How we test for Drugs and Alcohol
Workplace drug and alcohol testing can be done at our offices in Onehunga or on-site at your location with our mobile testing vehicles. Making the testing process easy, discreet and comfortable for your employees is important to us.
For most tests, results are available instantly from our qualified testing staff. If and when required, we will also send samples off for laboratory confirmation to support our results.
We can test using several different methods, depending on what your company drug and alcohol policy states:
- Urine screening test
This is the most common form of drug testing method used. A donor provides a urine sample at the time of testing, and the result is shown within 5 minutes. Where a substance has been identified on the screening cup, it is recommended we send the urine sample to a laboratory for a confirmation test.
The screening cups we use are verified to the AS/NZS 4308: 2008 standard and test for the following: THC (Cannabis) Marijuana Cocaine, Opiates (morphine, heroine and codeine type substances), Benzodiazepines, Methamphetamine and amphetamines.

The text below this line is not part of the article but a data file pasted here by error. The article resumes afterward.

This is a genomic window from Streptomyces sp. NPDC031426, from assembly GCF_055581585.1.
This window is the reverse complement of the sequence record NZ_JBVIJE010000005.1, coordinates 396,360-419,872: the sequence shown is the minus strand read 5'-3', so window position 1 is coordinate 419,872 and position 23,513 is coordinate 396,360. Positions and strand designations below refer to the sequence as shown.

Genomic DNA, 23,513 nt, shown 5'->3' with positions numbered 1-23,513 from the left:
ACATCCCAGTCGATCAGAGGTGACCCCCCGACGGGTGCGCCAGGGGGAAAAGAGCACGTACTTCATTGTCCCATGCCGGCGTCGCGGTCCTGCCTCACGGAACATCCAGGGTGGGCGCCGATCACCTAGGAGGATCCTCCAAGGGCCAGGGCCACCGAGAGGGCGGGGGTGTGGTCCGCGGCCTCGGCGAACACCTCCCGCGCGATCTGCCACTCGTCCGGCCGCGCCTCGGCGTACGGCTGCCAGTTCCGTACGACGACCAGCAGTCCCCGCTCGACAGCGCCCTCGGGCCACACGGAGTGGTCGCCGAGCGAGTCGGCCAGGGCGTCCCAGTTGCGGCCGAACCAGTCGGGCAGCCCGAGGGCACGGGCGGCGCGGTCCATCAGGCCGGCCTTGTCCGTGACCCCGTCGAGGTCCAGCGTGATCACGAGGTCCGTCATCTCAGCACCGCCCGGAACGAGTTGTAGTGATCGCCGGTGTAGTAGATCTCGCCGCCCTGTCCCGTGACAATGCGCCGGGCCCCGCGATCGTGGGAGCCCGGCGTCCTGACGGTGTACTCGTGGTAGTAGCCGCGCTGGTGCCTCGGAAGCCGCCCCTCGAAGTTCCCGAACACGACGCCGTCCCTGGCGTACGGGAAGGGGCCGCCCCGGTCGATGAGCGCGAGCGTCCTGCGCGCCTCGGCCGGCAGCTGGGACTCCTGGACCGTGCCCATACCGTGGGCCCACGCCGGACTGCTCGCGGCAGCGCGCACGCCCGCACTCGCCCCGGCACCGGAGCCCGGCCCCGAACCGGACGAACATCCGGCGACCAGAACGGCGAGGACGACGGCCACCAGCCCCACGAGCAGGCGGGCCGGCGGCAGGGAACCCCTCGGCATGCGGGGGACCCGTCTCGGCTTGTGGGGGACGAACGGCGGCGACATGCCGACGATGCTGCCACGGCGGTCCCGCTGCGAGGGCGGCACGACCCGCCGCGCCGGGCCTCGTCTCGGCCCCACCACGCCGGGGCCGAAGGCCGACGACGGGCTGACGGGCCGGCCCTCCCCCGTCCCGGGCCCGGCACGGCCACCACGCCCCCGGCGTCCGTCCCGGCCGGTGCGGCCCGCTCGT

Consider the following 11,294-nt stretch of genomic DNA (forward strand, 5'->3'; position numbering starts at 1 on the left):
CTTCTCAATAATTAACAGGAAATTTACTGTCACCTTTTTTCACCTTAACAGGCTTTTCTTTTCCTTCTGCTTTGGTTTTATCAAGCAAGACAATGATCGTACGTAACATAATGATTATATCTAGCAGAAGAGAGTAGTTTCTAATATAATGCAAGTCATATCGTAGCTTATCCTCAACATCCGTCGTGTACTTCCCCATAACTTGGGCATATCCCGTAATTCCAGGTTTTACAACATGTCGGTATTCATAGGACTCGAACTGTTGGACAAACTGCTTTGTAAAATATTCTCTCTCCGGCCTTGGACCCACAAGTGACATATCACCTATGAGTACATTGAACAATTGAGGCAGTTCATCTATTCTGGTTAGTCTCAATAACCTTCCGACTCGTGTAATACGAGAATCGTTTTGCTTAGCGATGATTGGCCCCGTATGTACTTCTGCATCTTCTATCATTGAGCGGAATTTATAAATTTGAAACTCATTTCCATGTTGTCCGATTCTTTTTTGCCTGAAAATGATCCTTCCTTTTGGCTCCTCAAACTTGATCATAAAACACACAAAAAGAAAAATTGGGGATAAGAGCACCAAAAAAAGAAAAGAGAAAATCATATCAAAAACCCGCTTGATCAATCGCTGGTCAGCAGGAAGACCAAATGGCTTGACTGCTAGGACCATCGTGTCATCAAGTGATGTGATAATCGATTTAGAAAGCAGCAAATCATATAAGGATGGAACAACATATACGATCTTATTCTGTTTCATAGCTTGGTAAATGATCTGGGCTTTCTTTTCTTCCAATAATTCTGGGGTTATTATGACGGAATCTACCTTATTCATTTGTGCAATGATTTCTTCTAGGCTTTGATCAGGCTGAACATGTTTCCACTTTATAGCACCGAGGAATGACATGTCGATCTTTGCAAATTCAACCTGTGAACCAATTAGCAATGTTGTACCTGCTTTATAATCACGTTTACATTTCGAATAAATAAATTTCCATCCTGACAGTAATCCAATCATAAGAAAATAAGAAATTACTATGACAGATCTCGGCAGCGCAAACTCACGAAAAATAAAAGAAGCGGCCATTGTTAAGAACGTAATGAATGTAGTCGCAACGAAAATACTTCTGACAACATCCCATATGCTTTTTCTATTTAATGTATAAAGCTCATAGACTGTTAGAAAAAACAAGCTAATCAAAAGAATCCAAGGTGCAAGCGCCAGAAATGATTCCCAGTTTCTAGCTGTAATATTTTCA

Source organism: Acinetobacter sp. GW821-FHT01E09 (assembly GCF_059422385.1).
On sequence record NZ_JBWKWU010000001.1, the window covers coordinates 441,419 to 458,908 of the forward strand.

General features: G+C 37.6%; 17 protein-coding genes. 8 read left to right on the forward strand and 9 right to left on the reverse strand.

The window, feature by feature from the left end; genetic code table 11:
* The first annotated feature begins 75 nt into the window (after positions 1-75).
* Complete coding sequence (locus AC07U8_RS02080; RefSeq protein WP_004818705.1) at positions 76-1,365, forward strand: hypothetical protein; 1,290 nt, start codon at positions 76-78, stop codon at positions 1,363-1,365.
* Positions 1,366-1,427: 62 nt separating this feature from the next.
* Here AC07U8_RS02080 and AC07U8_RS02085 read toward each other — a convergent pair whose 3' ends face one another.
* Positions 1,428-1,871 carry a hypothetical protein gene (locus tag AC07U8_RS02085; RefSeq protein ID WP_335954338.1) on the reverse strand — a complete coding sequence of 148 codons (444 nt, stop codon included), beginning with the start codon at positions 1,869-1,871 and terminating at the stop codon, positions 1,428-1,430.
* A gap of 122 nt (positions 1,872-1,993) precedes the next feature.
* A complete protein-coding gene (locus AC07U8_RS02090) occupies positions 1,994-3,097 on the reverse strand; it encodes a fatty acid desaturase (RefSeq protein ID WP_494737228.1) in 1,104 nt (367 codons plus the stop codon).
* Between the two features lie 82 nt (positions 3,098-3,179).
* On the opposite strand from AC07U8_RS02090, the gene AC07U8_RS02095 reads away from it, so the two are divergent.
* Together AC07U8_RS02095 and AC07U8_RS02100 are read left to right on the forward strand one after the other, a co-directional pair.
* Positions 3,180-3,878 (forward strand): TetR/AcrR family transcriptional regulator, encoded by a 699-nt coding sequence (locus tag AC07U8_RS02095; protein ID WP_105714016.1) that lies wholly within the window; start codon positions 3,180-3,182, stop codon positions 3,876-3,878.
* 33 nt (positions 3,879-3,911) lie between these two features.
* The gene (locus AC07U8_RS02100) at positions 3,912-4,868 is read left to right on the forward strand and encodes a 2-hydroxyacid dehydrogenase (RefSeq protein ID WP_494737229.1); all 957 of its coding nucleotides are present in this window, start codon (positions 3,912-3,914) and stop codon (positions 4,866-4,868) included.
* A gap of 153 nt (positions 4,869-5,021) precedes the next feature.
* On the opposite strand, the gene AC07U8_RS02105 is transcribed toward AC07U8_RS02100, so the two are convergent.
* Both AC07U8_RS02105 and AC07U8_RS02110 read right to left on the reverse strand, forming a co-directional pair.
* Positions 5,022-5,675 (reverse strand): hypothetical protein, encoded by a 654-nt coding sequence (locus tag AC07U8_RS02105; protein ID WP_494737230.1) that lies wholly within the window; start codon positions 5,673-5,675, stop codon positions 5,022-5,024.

Other substances can be tested through laboratory analysis.
- Breath alcohol testing
This type of testing is conducted using a Breathalyser as per the AS3547 standard.
- Hair follicle testing
This type of testing provides a longer history (3 to 6 month) of substance use. A section of hair is cut at the root and sent to a laboratory for analysis. The results from this type of testing are commonly used in court proceedings to demonstrate ongoing use or history of use
- Confirmation Laboratory Testing When a screening test has identified a substance in urine or saliva (producing a non-negative result), we then package the urine sample and courier it to the laboratory for confirmation.
- Oral fluid / saliva screening test
Using a mouth swab, the donor’s saliva is collected and a result provided within 10 minutes. Where a substance is identified, a urine sample would need to be collected for a laboratory confirmation test. The laboratories are not yet set up to test oral fluid in New Zealand.